December 22, 2003
Securities and Exchange Commission
Attention: Jonathan G. Katz, Secretary
Re: File No. S7-19-03
The following comments are submitted on behalf of the directors and officers of Questar Corporation ("Questar" or "the Company"). Questar is a publicly held corporation with headquarters in Salt Lake City, Utah, whose primary lines of business involve the production, transportation and distribution of natural gas. The Company is listed on the New York Stock Exchange and has a market capitalization of approximately $2.8 billion.
We oppose the Commission's proposed rules defining circumstances under which an issuer would be required to grant proxy access to shareholder nominees for election as corporate directors. We oppose these rules even though Questar has been generally free from proxy fights and shareholder proposals.
Within the last 18 months, Questar has complied with the letter and the spirit of the provisions included in the Sarbanes Oxley Act of 2002, rules adopted by the Commission, and listing requirements adopted by the Exchange. The Company has revised the membership of the Governance/Nominating Committee, revised charters for it and other Board Committees, published corporate governance principles, and established formal and informal disclosure and certification procedures.
We oppose the Commission's proposed rules for the following reasons:
1. Representation of Interests. Questar's Board includes 12 directors, with 9 independent directors. The independent directors are truly diverse, united only by their willingness to commit thoughtful time and energy to Board deliberations, their business acumen, and their reputation for integrity. They are not "special friends" of Questar's primary leaders and have no agendas.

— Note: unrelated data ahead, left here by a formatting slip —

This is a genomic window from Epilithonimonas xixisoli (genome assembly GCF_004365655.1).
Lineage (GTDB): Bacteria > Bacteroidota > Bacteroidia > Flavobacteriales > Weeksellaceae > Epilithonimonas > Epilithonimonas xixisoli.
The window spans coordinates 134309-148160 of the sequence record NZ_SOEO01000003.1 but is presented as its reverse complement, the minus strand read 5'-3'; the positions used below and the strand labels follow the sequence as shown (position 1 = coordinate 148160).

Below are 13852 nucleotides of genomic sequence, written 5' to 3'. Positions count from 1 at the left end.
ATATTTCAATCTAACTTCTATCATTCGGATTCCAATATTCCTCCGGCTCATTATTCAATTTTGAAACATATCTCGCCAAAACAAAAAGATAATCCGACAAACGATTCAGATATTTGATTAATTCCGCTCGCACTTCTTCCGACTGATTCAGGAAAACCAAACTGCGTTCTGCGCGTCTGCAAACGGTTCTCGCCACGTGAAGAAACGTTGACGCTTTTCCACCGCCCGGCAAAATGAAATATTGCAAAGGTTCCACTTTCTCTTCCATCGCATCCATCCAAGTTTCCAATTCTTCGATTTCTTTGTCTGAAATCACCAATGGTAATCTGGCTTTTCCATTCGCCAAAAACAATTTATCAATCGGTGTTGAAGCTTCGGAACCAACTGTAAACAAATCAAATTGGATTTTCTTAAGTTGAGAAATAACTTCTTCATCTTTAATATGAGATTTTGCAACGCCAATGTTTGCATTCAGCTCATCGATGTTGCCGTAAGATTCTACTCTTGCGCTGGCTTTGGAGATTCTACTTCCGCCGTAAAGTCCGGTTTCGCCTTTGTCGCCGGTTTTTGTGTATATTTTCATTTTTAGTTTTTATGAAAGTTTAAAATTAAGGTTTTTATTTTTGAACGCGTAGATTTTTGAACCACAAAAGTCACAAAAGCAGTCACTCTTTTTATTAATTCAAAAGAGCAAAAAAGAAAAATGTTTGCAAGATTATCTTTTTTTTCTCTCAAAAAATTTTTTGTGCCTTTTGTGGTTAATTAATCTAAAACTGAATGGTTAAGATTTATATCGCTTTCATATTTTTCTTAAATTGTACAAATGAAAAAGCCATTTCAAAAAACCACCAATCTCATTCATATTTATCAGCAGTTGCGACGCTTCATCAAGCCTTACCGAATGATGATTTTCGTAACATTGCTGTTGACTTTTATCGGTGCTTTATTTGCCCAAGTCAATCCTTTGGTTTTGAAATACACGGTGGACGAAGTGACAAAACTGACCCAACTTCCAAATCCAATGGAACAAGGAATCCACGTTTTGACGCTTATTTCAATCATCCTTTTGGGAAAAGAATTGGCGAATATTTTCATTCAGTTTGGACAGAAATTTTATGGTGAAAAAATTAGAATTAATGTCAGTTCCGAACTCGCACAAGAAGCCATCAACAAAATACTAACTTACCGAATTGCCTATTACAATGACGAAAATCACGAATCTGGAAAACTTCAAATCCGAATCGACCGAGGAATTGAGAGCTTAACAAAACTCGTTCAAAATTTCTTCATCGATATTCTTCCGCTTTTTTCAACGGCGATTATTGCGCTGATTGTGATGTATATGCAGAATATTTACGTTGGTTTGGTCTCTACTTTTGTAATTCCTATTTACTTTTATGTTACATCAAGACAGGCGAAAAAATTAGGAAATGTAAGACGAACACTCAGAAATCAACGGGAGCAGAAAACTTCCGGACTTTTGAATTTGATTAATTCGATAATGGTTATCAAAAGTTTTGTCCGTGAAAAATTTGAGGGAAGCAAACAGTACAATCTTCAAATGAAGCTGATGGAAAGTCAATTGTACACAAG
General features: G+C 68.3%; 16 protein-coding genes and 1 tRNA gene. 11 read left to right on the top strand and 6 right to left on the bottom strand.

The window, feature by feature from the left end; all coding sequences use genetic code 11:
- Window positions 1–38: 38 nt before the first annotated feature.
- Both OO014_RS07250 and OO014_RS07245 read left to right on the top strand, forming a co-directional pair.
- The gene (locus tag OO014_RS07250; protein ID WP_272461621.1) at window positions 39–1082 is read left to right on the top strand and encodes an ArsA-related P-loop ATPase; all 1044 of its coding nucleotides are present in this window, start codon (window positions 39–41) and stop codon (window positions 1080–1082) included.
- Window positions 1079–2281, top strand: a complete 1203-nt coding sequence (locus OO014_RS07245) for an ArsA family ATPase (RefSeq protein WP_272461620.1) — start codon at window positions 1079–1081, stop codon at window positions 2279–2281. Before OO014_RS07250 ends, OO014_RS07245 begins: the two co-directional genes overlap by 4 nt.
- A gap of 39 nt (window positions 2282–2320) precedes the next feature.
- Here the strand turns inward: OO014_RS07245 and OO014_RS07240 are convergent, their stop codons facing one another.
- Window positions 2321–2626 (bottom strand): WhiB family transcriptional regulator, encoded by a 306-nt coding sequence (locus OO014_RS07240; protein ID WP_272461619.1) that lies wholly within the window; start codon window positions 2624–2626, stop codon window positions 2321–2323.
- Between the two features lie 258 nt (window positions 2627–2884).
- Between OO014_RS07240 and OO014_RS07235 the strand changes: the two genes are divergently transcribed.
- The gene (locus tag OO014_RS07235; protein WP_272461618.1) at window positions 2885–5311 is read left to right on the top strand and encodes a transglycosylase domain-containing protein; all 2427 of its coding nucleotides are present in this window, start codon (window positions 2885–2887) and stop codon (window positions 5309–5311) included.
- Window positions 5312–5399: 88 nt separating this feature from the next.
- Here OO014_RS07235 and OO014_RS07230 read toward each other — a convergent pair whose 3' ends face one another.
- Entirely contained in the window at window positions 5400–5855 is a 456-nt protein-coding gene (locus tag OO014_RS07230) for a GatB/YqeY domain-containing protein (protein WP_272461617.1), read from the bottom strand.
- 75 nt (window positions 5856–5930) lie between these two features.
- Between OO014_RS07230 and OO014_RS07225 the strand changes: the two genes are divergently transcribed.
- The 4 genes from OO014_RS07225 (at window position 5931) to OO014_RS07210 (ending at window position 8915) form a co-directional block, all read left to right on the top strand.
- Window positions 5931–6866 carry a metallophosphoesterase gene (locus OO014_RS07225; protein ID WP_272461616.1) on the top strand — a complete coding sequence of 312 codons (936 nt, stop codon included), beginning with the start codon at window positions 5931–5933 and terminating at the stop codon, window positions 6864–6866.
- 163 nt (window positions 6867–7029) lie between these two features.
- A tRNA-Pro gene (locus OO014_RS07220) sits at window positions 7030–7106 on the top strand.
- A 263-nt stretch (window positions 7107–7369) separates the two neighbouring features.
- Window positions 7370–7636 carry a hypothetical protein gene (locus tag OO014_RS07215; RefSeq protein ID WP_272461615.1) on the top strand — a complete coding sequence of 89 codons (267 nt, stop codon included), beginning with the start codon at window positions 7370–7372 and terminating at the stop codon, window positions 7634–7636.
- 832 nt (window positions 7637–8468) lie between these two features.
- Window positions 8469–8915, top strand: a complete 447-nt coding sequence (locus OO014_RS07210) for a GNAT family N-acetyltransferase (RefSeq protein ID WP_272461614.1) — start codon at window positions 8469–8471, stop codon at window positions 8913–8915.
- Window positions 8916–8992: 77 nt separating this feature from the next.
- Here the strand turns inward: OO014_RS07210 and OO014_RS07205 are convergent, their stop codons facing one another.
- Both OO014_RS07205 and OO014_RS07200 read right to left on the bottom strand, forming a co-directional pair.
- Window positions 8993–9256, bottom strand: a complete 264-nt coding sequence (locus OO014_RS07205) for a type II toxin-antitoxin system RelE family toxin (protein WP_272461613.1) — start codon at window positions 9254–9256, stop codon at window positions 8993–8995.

Questar's Governance/Nominating Committee has published its willingness to consider candidates suggested by shareholders and is committed to evaluating their qualifications using the same published criteria used for all candidates. We believe that most shareholder nominees, however, will inevitably represent the special interest agendas of the shareholders that nominated them rather than the interests of all shareholders. Directors should represent all shareholders, not special interests.
Within the past three months, several possible candidates for service on Questar's Board have declined to be evaluated. They cited lack of time to fulfill their responsibilities as directors. The Company believes that it will become even more difficult to find attractive nominees who have the necessary experience and acumen if there is any chance that their nomination may be contested.
2. Wait and See. Questar and other public companies have all been required to make changes in their formal procedures to comply with mandates adopted by the Commission, the Exchange, and NASDAQ. There is no question that the bar has been raised for directors, given legal and regulatory changes, adverse publicity, and increased concerns about liability. Questar recommends that the Commission allow time for the impact of this change to be realized before imposing additional and unproven requirements on issuers.
3. Thoughtful Appraisal. The Commission's proposed rules have resulted in sometime shrill responses from public companies that oppose them for being unnecessary and expensive and from public employee and union pension funds that oppose them for being too restrictive. Questar does not believe that the virtual unanimity of opposition should result in a Commission conclusion that the proposed rules reflect a middle group that can be accepted. The Company encourages the Commission to extend the time frame for considering the proposed rules and the underlying rationale supporting them.